Echo Hose Ambulance is hosting two additional free Narcan & Opiates Training sessions open to volunteers, friends, family, and the public. Registration is required
When the Naugatuck Valley Medical Reserve Corps co-hosted this event in June, 31 people attended. If you were unable to attend the June session, you can make it to one of the upcoming September sessions. If you did attend, and think someone you know might be interested, let them know and tell them to sign up on the Echo Hose website.
This one hour class emphasizes key points and facts you will need to know when understanding and recognizing an overdose as well as what you can do if it should happen. The training will again be provided by Director of Behavioral Health Services Danbury, Joanne Montgomery, and is sponsored by the CT Department of Public Health. Upon successful completion, each person will receive a “Certificate of Completion” and an intramuscular/Nasal overdose kit (if the person desires).
The upcoming sessions are on Friday, Sept. 2 and Sept. 9 at 6:30 p.m. in the Echo Hose Training Facility located at 286 Howe Avenue, Shelton.
Registration is required and can be completed at www.echohose.com. Space is limited to 30 people. Echo Hose staff have instructed all who are interested to RSVP as soon as possible to reserve your spot.
According to the CT Department of Mental Health and Addiction Services, “Opioid abuse/misuse, whether of heroin or prescription painkillers (e.g., Vicodin, Percocet, Oxycontin), is at unprecedented levels and is exacting a huge toll in terms of dependence, addiction, overdose and death, in addition to the suffering of the individual involved and those that care about him/her. While access to naloxone (narcan) won’t solve the opioid abuse/misuse problem, it will save lives. Naloxone (narcan) is the antidote to an opioid overdose.”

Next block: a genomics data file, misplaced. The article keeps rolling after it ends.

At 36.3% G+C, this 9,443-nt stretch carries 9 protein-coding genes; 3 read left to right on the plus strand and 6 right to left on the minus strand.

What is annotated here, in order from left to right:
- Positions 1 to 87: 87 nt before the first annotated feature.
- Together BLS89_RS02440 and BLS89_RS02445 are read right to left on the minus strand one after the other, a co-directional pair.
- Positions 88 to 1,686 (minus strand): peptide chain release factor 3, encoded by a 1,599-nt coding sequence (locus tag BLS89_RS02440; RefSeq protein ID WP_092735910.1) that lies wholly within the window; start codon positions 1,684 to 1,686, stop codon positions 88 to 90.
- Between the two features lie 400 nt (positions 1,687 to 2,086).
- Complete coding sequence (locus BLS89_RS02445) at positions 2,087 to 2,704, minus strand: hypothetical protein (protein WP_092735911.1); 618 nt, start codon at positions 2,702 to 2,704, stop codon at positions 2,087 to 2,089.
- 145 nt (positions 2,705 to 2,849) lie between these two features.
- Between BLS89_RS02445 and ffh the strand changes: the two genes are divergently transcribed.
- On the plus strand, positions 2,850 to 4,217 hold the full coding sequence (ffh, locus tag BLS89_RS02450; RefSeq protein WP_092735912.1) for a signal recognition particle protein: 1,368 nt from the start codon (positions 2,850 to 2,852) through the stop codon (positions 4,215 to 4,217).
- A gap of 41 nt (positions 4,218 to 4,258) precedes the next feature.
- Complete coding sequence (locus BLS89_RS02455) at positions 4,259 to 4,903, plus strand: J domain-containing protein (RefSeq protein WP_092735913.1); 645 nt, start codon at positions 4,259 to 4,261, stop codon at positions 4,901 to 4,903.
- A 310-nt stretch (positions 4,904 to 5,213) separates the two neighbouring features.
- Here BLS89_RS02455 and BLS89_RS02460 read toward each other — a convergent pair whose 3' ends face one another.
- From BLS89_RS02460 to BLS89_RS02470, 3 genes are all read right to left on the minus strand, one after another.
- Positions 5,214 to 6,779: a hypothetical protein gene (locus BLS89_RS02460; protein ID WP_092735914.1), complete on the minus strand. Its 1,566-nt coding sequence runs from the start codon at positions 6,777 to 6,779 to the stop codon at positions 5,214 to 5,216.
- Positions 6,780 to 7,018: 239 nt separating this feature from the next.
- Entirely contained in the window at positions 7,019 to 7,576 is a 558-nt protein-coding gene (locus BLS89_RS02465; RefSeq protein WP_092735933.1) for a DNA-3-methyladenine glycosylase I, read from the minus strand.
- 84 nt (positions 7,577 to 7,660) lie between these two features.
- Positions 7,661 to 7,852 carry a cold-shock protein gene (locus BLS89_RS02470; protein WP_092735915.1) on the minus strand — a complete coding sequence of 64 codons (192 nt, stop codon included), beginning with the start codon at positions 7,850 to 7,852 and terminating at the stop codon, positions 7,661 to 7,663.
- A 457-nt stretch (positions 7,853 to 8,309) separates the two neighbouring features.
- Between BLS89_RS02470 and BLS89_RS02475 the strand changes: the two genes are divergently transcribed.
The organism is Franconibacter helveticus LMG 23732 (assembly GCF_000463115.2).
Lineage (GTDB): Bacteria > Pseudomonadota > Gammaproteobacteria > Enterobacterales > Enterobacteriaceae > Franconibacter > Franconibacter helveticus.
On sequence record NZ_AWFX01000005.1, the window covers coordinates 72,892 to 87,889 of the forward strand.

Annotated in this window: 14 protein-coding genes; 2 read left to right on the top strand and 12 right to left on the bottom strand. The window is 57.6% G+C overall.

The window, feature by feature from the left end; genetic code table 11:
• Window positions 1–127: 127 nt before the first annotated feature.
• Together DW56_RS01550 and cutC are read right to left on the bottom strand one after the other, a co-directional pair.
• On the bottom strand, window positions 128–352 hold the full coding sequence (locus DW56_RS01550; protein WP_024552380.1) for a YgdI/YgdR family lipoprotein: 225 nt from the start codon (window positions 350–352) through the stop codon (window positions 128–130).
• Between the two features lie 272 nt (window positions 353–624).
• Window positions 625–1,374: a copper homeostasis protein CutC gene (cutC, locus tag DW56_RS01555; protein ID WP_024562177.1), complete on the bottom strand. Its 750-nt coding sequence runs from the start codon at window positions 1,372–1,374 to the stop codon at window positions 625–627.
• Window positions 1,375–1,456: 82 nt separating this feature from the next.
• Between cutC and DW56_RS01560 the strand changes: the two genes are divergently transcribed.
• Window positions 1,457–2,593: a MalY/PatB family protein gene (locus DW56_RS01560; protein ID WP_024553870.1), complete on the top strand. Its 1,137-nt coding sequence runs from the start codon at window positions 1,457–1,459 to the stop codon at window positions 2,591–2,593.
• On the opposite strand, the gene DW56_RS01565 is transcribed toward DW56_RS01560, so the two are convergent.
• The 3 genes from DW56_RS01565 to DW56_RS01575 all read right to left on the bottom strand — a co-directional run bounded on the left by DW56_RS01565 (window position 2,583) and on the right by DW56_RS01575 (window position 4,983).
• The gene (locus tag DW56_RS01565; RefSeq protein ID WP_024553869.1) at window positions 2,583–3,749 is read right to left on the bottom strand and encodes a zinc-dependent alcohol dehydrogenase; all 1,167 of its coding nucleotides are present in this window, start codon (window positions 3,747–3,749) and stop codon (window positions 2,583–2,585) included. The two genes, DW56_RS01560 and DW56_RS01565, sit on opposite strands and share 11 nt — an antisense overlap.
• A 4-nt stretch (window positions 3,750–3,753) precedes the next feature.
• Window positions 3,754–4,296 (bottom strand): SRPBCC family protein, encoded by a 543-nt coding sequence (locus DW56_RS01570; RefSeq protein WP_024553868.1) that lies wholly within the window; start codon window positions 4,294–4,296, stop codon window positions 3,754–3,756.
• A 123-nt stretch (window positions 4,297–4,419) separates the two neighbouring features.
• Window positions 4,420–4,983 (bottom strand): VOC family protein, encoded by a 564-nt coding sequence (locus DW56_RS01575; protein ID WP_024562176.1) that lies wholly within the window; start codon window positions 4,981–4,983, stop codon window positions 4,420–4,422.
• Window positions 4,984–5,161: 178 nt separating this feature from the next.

“Naloxone is an opioid antagonist that blocks the effects of opioids such as heroin, oxycodone, hydrocodone, fentanyl, codeine, and methadone. In response to the increasing number of opioid-related fatal overdoses in Connecticut, the Department of Public Health is sponsoring a pilot program that is distributing intra-nasal naloxone (Narcan©), along with opioid overdose prevention education, to opioid users and to trusted people in their lives such as family, friends, and staff of human services programs. Please visit the Department of Mental Health and Addiction Services website for additional information about Opioid Overdose Prevention and Naloxone.
Emergency responders including paramedics and emergency room physicians have been using naloxone since the 1970’s to revive people who are experiencing an opioid overdose. Many programs nationally, and now here in Connecticut have been making this life-saving medication available to people who are most likely to witness an overdose.” – CT Department of Public Health